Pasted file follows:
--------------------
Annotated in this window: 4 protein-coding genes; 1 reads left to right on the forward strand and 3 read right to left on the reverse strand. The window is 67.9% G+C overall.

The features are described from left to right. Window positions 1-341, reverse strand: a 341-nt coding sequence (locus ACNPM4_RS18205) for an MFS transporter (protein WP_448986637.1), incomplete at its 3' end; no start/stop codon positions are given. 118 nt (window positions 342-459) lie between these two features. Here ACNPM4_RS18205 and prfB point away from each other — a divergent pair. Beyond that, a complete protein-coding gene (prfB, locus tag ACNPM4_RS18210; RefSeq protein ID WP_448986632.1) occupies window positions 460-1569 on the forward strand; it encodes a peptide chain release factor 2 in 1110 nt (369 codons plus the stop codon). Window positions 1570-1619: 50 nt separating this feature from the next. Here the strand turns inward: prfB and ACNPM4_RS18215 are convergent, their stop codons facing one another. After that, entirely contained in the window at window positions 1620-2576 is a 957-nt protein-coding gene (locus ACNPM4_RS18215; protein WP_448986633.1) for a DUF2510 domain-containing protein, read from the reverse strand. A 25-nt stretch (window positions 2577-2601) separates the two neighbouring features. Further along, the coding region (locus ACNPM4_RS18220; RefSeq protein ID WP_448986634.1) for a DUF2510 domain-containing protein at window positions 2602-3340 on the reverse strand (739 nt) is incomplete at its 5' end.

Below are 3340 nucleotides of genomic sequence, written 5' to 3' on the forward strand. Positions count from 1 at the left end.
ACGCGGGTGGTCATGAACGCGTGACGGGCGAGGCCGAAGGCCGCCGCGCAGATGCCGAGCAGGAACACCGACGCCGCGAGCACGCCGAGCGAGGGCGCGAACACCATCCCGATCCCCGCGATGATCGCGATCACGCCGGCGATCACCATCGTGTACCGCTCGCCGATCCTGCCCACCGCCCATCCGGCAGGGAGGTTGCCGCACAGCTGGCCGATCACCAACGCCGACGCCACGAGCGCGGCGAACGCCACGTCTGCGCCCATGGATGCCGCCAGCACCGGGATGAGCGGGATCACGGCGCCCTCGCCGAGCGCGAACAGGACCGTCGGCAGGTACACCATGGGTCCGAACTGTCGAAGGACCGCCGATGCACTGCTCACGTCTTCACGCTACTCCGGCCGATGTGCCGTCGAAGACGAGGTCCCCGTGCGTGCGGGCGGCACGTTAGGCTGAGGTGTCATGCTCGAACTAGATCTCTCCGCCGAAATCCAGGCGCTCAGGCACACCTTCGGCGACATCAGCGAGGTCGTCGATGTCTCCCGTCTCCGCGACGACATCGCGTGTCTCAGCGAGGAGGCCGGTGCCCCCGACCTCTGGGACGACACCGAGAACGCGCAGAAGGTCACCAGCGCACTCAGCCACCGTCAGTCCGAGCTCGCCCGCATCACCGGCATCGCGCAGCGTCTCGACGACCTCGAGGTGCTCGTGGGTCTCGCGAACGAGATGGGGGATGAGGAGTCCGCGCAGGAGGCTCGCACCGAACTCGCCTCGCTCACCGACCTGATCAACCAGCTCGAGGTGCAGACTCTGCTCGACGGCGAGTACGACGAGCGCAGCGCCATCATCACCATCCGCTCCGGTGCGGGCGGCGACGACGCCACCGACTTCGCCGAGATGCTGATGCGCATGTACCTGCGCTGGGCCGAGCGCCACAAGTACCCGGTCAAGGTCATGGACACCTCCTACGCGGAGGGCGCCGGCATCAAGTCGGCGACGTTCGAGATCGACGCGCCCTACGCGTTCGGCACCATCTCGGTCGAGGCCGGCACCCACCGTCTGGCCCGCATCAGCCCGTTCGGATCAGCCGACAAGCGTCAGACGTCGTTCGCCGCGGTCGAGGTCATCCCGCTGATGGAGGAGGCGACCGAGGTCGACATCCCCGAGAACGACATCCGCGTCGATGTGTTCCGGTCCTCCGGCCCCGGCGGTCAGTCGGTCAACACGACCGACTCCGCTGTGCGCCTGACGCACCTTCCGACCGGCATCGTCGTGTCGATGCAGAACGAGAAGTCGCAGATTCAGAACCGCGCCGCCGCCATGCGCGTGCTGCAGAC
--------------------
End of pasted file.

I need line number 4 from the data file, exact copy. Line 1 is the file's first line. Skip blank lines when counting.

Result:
ACGCGGGTGGTCATGAACGCGTGACGGGCGAGGCCGAAGGCCGCCGCGCAGATGCCGAGCAGGAACACCGACGCCGCGAGCACGCCGAGCGAGGGCGCGAACACCATCCCGATCCCCGCGATGATCGCGATCACGCCGGCGATCACCATCGTGTACCGCTCGCCGATCCTGCCCACCGCCCATCCGGCAGGGAGGTTGCCGCACAGCTGGCCGATCACCAACGCCGACGCCACGAGCGCGGCGAACGCCACGTCTGCGCCCATGGATGCCGCCAGCACCGGGATGAGCGGGATCACGGCGCCCTCGCCGAGCGCGAACAGGACCGTCGGCAGGTACACCATGGGTCCGAACTGTCGAAGGACCGCCGATGCACTGCTCACGTCTTCACGCTACTCCGGCCGATGTGCCGTCGAAGACGAGGTCCCCGTGCGTGCGGGCGGCACGTTAGGCTGAGGTGTCATGCTCGAACTAGATCTCTCCGCCGAAATCCAGGCGCTCAGGCACACCTTCGGCGACATCAGCGAGGTCGTCGATGTCTCCCGTCTCCGCGACGACATCGCGTGTCTCAGCGAGGAGGCCGGTGCCCCCGACCTCTGGGACGACACCGAGAACGCGCAGAAGGTCACCAGCGCACTCAGCCACCGTCAGTCCGAGCTCGCCCGCATCACCGGCATCGCGCAGCGTCTCGACGACCTCGAGGTGCTCGTGGGTCTCGCGAACGAGATGGGGGATGAGGAGTCCGCGCAGGAGGCTCGCACCGAACTCGCCTCGCTCACCGACCTGATCAACCAGCTCGAGGTGCAGACTCTGCTCGACGGCGAGTACGACGAGCGCAGCGCCATCATCACCATCCGCTCCGGTGCGGGCGGCGACGACGCCACCGACTTCGCCGAGATGCTGATGCGCATGTACCTGCGCTGGGCCGAGCGCCACAAGTACCCGGTCAAGGTCATGGACACCTCCTACGCGGAGGGCGCCGGCATCAAGTCGGCGACGTTCGAGATCGACGCGCCCTACGCGTTCGGCACCATCTCGGTCGAGGCCGGCACCCACCGTCTGGCCCGCATCAGCCCGTTCGGATCAGCCGACAAGCGTCAGACGTCGTTCGCCGCGGTCGAGGTCATCCCGCTGATGGAGGAGGCGACCGAGGTCGACATCCCCGAGAACGACATCCGCGTCGATGTGTTCCGGTCCTCCGGCCCCGGCGGTCAGTCGGTCAACACGACCGACTCCGCTGTGCGCCTGACGCACCTTCCGACCGGCATCGTCGTGTCGATGCAGAACGAGAAGTCGCAGATTCAGAACCGCGCCGCCGCCATGCGCGTGCTGCAGAC